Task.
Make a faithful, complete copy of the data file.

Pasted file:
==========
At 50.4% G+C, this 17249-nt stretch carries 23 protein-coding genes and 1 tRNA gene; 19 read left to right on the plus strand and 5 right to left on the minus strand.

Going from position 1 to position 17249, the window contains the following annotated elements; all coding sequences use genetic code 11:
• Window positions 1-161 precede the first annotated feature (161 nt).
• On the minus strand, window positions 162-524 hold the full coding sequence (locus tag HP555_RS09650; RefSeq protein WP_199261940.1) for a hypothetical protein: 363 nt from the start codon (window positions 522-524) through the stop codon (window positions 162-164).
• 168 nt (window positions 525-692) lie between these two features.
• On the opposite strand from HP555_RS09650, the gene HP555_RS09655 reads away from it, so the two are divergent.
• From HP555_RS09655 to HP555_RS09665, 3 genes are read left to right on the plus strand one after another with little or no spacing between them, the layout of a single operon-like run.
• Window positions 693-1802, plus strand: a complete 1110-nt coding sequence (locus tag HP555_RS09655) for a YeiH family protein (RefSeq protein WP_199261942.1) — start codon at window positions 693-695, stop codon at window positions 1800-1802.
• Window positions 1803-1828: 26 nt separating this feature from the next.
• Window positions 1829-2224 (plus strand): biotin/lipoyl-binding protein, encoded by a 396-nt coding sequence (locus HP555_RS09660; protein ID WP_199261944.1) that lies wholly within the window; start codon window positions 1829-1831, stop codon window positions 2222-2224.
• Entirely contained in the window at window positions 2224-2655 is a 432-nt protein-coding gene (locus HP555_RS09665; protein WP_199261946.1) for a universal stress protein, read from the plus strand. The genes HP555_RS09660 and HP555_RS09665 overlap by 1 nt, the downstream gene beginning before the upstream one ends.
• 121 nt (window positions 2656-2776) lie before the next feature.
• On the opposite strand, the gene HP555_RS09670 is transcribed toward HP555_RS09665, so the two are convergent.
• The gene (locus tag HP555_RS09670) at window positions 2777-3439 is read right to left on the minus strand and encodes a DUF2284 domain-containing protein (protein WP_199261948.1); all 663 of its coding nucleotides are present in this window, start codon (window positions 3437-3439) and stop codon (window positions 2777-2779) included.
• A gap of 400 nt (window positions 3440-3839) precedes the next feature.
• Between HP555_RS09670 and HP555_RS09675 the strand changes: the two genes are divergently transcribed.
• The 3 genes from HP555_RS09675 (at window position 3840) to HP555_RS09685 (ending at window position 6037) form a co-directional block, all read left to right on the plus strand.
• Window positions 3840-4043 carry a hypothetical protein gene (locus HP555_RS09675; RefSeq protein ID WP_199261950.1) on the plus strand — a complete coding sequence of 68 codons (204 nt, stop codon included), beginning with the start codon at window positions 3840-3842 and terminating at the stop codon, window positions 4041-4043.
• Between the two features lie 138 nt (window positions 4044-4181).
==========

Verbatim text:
At 50.4% G+C, this 17249-nt stretch carries 23 protein-coding genes and 1 tRNA gene; 19 read left to right on the plus strand and 5 right to left on the minus strand.

Going from position 1 to position 17249, the window contains the following annotated elements; all coding sequences use genetic code 11:
• Window positions 1-161 precede the first annotated feature (161 nt).
• On the minus strand, window positions 162-524 hold the full coding sequence (locus tag HP555_RS09650; RefSeq protein WP_199261940.1) for a hypothetical protein: 363 nt from the start codon (window positions 522-524) through the stop codon (window positions 162-164).
• 168 nt (window positions 525-692) lie between these two features.
• On the opposite strand from HP555_RS09650, the gene HP555_RS09655 reads away from it, so the two are divergent.
• From HP555_RS09655 to HP555_RS09665, 3 genes are read left to right on the plus strand one after another with little or no spacing between them, the layout of a single operon-like run.
• Window positions 693-1802, plus strand: a complete 1110-nt coding sequence (locus tag HP555_RS09655) for a YeiH family protein (RefSeq protein WP_199261942.1) — start codon at window positions 693-695, stop codon at window positions 1800-1802.
• Window positions 1803-1828: 26 nt separating this feature from the next.
• Window positions 1829-2224 (plus strand): biotin/lipoyl-binding protein, encoded by a 396-nt coding sequence (locus HP555_RS09660; protein ID WP_199261944.1) that lies wholly within the window; start codon window positions 1829-1831, stop codon window positions 2222-2224.
• Entirely contained in the window at window positions 2224-2655 is a 432-nt protein-coding gene (locus HP555_RS09665; protein WP_199261946.1) for a universal stress protein, read from the plus strand. The genes HP555_RS09660 and HP555_RS09665 overlap by 1 nt, the downstream gene beginning before the upstream one ends.
• 121 nt (window positions 2656-2776) lie before the next feature.
• On the opposite strand, the gene HP555_RS09670 is transcribed toward HP555_RS09665, so the two are convergent.
• The gene (locus tag HP555_RS09670) at window positions 2777-3439 is read right to left on the minus strand and encodes a DUF2284 domain-containing protein (protein WP_199261948.1); all 663 of its coding nucleotides are present in this window, start codon (window positions 3437-3439) and stop codon (window positions 2777-2779) included.
• A gap of 400 nt (window positions 3440-3839) precedes the next feature.
• Between HP555_RS09670 and HP555_RS09675 the strand changes: the two genes are divergently transcribed.
• The 3 genes from HP555_RS09675 (at window position 3840) to HP555_RS09685 (ending at window position 6037) form a co-directional block, all read left to right on the plus strand.
• Window positions 3840-4043 carry a hypothetical protein gene (locus HP555_RS09675; RefSeq protein ID WP_199261950.1) on the plus strand — a complete coding sequence of 68 codons (204 nt, stop codon included), beginning with the start codon at window positions 3840-3842 and terminating at the stop codon, window positions 4041-4043.
• Between the two features lie 138 nt (window positions 4044-4181).